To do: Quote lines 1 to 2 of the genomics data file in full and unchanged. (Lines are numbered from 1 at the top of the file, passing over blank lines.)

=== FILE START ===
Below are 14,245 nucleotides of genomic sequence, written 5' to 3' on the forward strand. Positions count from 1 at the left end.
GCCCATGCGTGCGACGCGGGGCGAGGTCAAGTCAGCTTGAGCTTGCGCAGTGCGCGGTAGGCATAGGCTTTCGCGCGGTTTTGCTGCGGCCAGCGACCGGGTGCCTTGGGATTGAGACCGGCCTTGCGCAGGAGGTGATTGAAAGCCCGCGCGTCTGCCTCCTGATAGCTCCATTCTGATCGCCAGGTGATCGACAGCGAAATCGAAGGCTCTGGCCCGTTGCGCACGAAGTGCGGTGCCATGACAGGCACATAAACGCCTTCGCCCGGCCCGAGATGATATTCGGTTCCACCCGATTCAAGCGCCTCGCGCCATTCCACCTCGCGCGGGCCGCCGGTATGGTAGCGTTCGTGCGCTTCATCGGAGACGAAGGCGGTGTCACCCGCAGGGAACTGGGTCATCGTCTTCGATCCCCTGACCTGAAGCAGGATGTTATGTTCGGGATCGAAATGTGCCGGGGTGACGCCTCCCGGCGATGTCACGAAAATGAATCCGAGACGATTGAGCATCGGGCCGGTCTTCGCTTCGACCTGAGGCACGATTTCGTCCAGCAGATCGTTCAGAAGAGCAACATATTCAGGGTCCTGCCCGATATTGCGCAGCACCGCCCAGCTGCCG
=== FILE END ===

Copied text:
Below are 14,245 nucleotides of genomic sequence, written 5' to 3' on the forward strand. Positions count from 1 at the left end.
GCCCATGCGTGCGACGCGGGGCGAGGTCAAGTCAGCTTGAGCTTGCGCAGTGCGCGGTAGGCATAGGCTTTCGCGCGGTTTTGCTGCGGCCAGCGACCGGGTGCCTTGGGATTGAGACCGGCCTTGCGCAGGAGGTGATTGAAAGCCCGCGCGTCTGCCTCCTGATAGCTCCATTCTGATCGCCAGGTGATCGACAGCGAAATCGAAGGCTCTGGCCCGTTGCGCACGAAGTGCGGTGCCATGACAGGCACATAAACGCCTTCGCCCGGCCCGAGATGATATTCGGTTCCACCCGATTCAAGCGCCTCGCGCCATTCCACCTCGCGCGGGCCGCCGGTATGGTAGCGTTCGTGCGCTTCATCGGAGACGAAGGCGGTGTCACCCGCAGGGAACTGGGTCATCGTCTTCGATCCCCTGACCTGAAGCAGGATGTTATGTTCGGGATCGAAATGTGCCGGGGTGACGCCTCCCGGCGATGTCACGAAAATGAATCCGAGACGATTGAGCATCGGGCCGGTCTTCGCTTCGACCTGAGGCACGATTTCGTCCAGCAGATCGTTCAGAAGAGCAACATATTCAGGGTCCTGCCCGATATTGCGCAGCACCGCCCAGCTGCCG